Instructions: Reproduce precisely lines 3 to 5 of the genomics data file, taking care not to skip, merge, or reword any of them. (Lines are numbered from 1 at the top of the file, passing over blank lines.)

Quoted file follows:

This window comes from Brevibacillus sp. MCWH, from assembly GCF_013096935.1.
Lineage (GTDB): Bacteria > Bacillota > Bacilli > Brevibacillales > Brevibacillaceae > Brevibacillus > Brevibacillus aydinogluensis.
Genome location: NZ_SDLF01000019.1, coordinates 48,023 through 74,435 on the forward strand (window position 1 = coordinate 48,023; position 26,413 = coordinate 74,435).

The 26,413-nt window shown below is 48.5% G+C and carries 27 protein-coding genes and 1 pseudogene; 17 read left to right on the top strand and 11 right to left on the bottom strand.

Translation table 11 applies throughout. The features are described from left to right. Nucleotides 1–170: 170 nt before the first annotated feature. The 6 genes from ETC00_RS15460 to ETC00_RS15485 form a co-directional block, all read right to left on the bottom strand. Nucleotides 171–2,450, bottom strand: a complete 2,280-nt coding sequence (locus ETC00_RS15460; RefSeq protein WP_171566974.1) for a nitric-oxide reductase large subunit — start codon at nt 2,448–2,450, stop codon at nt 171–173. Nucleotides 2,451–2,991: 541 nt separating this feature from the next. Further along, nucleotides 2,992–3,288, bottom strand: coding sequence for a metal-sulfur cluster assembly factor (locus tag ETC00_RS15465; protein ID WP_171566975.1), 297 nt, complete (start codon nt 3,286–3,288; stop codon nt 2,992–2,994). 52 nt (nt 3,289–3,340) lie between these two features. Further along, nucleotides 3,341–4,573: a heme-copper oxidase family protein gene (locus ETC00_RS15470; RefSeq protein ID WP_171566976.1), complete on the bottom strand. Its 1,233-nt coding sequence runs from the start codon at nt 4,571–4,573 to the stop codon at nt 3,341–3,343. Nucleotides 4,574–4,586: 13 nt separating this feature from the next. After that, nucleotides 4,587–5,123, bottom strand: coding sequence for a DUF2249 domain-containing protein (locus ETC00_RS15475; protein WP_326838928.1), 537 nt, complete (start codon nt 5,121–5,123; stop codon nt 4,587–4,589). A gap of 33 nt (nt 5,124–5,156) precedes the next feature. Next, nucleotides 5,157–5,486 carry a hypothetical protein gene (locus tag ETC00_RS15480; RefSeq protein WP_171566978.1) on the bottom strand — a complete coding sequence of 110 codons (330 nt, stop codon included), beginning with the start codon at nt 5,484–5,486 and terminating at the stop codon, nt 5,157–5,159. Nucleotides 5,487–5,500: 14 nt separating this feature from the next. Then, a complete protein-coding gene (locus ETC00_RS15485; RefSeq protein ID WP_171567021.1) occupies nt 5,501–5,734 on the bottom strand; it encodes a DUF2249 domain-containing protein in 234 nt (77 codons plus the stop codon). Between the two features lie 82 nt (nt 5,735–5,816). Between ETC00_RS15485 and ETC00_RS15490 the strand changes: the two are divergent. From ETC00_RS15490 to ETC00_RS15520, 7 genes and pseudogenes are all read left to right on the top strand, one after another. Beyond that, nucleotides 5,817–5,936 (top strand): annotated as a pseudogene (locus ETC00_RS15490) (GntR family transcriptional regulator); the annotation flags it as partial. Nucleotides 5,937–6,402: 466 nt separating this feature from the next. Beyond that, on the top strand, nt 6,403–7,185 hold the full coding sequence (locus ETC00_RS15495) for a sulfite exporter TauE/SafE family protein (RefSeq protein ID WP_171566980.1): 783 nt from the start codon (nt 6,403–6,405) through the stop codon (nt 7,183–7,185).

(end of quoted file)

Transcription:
Genome location: NZ_SDLF01000019.1, coordinates 48,023 through 74,435 on the forward strand (window position 1 = coordinate 48,023; position 26,413 = coordinate 74,435).

The 26,413-nt window shown below is 48.5% G+C and carries 27 protein-coding genes and 1 pseudogene; 17 read left to right on the top strand and 11 right to left on the bottom strand.

Translation table 11 applies throughout. The features are described from left to right. Nucleotides 1–170: 170 nt before the first annotated feature. The 6 genes from ETC00_RS15460 to ETC00_RS15485 form a co-directional block, all read right to left on the bottom strand. Nucleotides 171–2,450, bottom strand: a complete 2,280-nt coding sequence (locus ETC00_RS15460; RefSeq protein WP_171566974.1) for a nitric-oxide reductase large subunit — start codon at nt 2,448–2,450, stop codon at nt 171–173. Nucleotides 2,451–2,991: 541 nt separating this feature from the next. Further along, nucleotides 2,992–3,288, bottom strand: coding sequence for a metal-sulfur cluster assembly factor (locus tag ETC00_RS15465; protein ID WP_171566975.1), 297 nt, complete (start codon nt 3,286–3,288; stop codon nt 2,992–2,994). 52 nt (nt 3,289–3,340) lie between these two features. Further along, nucleotides 3,341–4,573: a heme-copper oxidase family protein gene (locus ETC00_RS15470; RefSeq protein ID WP_171566976.1), complete on the bottom strand. Its 1,233-nt coding sequence runs from the start codon at nt 4,571–4,573 to the stop codon at nt 3,341–3,343. Nucleotides 4,574–4,586: 13 nt separating this feature from the next. After that, nucleotides 4,587–5,123, bottom strand: coding sequence for a DUF2249 domain-containing protein (locus ETC00_RS15475; protein WP_326838928.1), 537 nt, complete (start codon nt 5,121–5,123; stop codon nt 4,587–4,589). A gap of 33 nt (nt 5,124–5,156) precedes the next feature. Next, nucleotides 5,157–5,486 carry a hypothetical protein gene (locus tag ETC00_RS15480; RefSeq protein WP_171566978.1) on the bottom strand — a complete coding sequence of 110 codons (330 nt, stop codon included), beginning with the start codon at nt 5,484–5,486 and terminating at the stop codon, nt 5,157–5,159. Nucleotides 5,487–5,500: 14 nt separating this feature from the next. Then, a complete protein-coding gene (locus ETC00_RS15485; RefSeq protein ID WP_171567021.1) occupies nt 5,501–5,734 on the bottom strand; it encodes a DUF2249 domain-containing protein in 234 nt (77 codons plus the stop codon). Between the two features lie 82 nt (nt 5,735–5,816). Between ETC00_RS15485 and ETC00_RS15490 the strand changes: the two are divergent. From ETC00_RS15490 to ETC00_RS15520, 7 genes and pseudogenes are all read left to right on the top strand, one after another. Beyond that, nucleotides 5,817–5,936 (top strand): annotated as a pseudogene (locus ETC00_RS15490) (GntR family transcriptional regulator); the annotation flags it as partial. Nucleotides 5,937–6,402: 466 nt separating this feature from the next. Beyond that, on the top strand, nt 6,403–7,185 hold the full coding sequence (locus ETC00_RS15495) for a sulfite exporter TauE/SafE family protein (RefSeq protein ID WP_171566980.1): 783 nt from the start codon (nt 6,403–6,405) through the stop codon (nt 7,183–7,185).